I took some photos of my new farm for you to enjoy. I think you'll find it quite informative. So without further ado, I give you...


                         REIDY FARMS

The sign as you enter the farm.

     An ariel view of the farm.

   Phew! Farming is hard work. Just look at this photo of me literally wiping the sweat from my brow!

 Buy organic and buy local!

 Catching a little shut eye in the stable for a few minutes.

So obviously, aside from the link to Tracy's blog, this whole post is a joke and my attempt at 1) trying to cope with the boredom of sitting in a hospital for almost a week and 2) making my ridiculous FARMVILLE playing on Facebook seem light and funny instead of lame and pathetic. I mean, let's face it, a grown woman pretending to be a farmer on a virtual farm is not exactly awe inspiring. And I will admit, when it shows up on my Facebook Timeline I cringe in embarrassment. Yet I'm still farming playing.

I think Ellie said it best when she caught saw me playing and said, "Farmville? Really, mom?"

Yes, really.

Thursday, November 1, 2012

Yabba Dabba yell a lot at everyone to get this thing made!

Another Halloween has come and gone.


In the words of Ellie, "Tessie's costume is probably the most awesome one any of us ever had!"

My response? "Yes, Ellie, it's only too bad that you all couldn't have had wheelchairs so you could have had such awesome costumes too."

Score one for mom. Or not. You know, because Ellie wasn't being whiny about it, she just loved Tessie's costume. I can't help it though, it is in my nature to be a wise a$$.

Ellie was right however. This costume ROCKED. Well, Bedrocked. You see, this year my Toodle Bug was dressed as Pebbles Flintstone! "What's so great about that?", you might be wondering. Why, I'm glad you asked.  The great part was that we made Tessie's wheelchair into one of the Flintstone's cars.

Of course, in typical Reidy, aka Griswold,  fashion, we had a few bumps in the getting-ready-for-Halloween road.

Tessie and I had gotten out of Dodge when Hurricane Sandy blew through and were waiting out the storm safe and snug on the mainland. I really wasn't sure if we would even get home for Halloween but I knew if we did, this is what I wanted for Tessie to dress up as. I did already have the costume and, in a fit of unusual preparedness, had even already purchased the materials needed for the canvas roof and granite looking tires. However, they were all sitting in a pile in Tessie's bedroom.

So Halloween morning I called to check in with the hubby and to let him know that yes, in fact I will brave the ferry boat and come home and oh by the way, did I mention that you need to make Tessie a Flintstone's car for her wheelchair? Oh, I didn't? My bad. But we really will need it done when we get off the ferry because we'll only have about an hour to pull it all together. Did I leave you directions? It only needs a wood frame, you're a carpenter, you've got wood everywhere! But make sure it looks Flinstone-y and good, and fits her chair and....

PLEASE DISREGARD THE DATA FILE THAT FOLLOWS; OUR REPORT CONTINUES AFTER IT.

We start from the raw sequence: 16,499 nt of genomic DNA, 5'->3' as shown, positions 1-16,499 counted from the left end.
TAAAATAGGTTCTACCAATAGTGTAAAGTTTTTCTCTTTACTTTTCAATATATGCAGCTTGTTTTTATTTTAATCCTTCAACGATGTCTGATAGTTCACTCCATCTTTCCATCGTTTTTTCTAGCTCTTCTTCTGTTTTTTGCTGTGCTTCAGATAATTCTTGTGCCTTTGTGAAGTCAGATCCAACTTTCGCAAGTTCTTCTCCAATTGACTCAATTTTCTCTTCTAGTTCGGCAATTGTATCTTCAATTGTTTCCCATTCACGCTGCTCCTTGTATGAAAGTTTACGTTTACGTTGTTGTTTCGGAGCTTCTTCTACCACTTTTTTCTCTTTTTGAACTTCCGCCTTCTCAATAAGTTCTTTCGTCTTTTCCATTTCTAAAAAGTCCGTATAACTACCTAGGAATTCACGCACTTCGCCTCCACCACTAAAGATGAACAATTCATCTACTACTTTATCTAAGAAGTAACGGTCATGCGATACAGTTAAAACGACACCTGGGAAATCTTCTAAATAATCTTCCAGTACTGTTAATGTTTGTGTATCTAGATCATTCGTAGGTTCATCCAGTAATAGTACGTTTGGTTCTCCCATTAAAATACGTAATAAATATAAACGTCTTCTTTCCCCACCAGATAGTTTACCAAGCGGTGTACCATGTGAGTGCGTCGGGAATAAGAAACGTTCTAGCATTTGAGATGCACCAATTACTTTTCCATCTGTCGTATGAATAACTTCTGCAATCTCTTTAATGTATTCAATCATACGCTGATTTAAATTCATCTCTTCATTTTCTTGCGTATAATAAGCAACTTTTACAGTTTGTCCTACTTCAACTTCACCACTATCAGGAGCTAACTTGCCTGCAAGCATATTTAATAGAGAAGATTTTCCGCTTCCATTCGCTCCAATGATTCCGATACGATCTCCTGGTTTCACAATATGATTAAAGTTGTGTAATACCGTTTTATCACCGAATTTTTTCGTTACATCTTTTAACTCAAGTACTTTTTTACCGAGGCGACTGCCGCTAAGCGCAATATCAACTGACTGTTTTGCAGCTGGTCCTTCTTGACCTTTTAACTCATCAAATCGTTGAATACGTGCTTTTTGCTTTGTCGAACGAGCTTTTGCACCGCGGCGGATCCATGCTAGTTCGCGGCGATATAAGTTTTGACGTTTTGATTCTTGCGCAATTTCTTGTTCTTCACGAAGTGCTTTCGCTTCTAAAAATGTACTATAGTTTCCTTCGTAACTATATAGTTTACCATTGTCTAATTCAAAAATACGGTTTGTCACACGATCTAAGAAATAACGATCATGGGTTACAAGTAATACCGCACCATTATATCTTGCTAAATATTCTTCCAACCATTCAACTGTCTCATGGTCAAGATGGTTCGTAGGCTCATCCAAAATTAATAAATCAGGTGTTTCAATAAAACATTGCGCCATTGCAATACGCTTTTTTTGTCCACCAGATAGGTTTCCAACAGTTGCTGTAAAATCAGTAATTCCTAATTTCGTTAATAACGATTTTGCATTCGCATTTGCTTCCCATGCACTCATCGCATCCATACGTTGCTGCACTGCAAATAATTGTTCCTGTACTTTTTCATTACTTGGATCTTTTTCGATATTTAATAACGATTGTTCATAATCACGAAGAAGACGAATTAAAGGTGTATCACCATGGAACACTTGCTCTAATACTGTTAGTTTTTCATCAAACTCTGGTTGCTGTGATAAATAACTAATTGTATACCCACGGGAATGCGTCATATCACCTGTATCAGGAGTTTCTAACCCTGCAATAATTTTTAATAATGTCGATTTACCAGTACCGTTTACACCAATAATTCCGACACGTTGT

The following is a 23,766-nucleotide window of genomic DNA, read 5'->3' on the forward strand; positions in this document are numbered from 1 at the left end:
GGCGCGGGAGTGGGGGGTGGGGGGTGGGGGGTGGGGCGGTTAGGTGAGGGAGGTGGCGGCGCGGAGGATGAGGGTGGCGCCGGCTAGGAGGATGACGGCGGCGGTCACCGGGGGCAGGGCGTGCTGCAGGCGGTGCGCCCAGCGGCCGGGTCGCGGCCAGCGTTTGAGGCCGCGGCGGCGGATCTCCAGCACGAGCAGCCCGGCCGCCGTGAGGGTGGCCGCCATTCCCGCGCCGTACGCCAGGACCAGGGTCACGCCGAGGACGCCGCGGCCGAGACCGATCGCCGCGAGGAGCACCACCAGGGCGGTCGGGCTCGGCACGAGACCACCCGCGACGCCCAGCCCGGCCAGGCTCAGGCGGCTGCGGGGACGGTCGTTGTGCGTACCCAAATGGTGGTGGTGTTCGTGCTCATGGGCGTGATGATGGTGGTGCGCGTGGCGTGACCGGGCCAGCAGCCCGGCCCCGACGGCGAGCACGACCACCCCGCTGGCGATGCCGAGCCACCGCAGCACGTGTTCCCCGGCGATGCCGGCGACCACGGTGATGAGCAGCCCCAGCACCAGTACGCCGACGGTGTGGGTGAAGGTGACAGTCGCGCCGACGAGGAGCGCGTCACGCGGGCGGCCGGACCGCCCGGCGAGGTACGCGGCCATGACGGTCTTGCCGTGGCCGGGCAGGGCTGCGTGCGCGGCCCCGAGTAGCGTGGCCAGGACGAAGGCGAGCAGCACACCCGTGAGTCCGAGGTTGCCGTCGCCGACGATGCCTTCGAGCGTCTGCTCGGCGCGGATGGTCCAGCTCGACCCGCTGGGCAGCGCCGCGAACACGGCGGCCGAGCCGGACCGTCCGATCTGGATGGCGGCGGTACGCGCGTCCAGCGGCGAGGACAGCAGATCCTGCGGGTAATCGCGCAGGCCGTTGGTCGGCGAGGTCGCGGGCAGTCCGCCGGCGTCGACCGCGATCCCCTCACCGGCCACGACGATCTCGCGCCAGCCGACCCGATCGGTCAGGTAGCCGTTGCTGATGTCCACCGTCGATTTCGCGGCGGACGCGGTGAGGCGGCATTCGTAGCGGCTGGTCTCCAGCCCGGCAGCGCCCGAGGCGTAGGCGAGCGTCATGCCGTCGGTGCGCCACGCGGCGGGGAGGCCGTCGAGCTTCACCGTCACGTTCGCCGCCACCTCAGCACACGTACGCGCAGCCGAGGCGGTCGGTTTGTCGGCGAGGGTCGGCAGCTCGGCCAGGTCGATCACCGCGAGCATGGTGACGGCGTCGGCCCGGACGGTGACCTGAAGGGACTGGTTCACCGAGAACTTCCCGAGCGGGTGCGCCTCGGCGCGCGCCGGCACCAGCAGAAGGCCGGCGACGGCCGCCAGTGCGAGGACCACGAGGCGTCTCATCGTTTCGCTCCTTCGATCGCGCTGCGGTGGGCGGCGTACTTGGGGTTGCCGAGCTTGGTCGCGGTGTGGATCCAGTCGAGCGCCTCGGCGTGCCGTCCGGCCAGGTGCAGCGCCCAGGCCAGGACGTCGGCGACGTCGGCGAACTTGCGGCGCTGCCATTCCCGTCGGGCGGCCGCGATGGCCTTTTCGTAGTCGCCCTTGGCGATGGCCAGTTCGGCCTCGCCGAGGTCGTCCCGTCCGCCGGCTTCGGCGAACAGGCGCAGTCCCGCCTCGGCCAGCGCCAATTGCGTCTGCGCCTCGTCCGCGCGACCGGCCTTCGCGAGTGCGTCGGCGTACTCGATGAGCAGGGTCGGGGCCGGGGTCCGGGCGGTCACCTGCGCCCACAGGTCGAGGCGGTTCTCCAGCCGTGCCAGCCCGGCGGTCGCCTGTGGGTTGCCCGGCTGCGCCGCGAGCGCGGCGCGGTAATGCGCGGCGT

When we got home I'll be honest. I may have become a tad bit hysterical and possibly been yelling at everyone in my path to GET BUSY! The house was a wreck, Tessie needed to be dressed in her costume, and the car, while framed up, still wasn't totally finished.

Poor Charlie, Ellie and Bina. They were looking at me like I had just sprouted three heads. "Stop standing around! Come on! Pick up! Bina, start making wheels for the car! Ellie, sweep the entry floor! Charlie this car needs to be fixed! You made this part too long! String?!! Do I have any string?!?! No, I do not have string, WHY would I have string?! Bina, cover the steering wheel in duct tape! Oh really, Charlie?! So you don't think duct tape is very Flintstone-y. Well it is if it is CHEETAH print duct tape so HA! Yes, this has a hole in the back of the canvas! The Flintstones had a hole in the back of THEIR canvas roof! Ellie, why are you just standing around?! DO something!! Well, how about help me with this wig! TESSIE!!!! You have GOT to stop throwing your head to the side!"

And on and on it went. At one point Bina actually grabbed me by the shoulders and said, "JoJo, you have got to calm down!", or something along those lines. It's really all a blur.

But when all was said and done, and my blood pressure had dropped back down to somewhere near normal, we had managed to pull together the best costume of HALLOWEEN ever!

Charlie, Ellie, Bina and I proudly present......


But wait, here's a video...and in typical diva fashion, Tess is clearly not nearly as impressed as we all were...Yabba Dabba Doo!

Tuesday, October 16, 2012

I am a special needs mom

I am a special needs mom. A mom who knows about: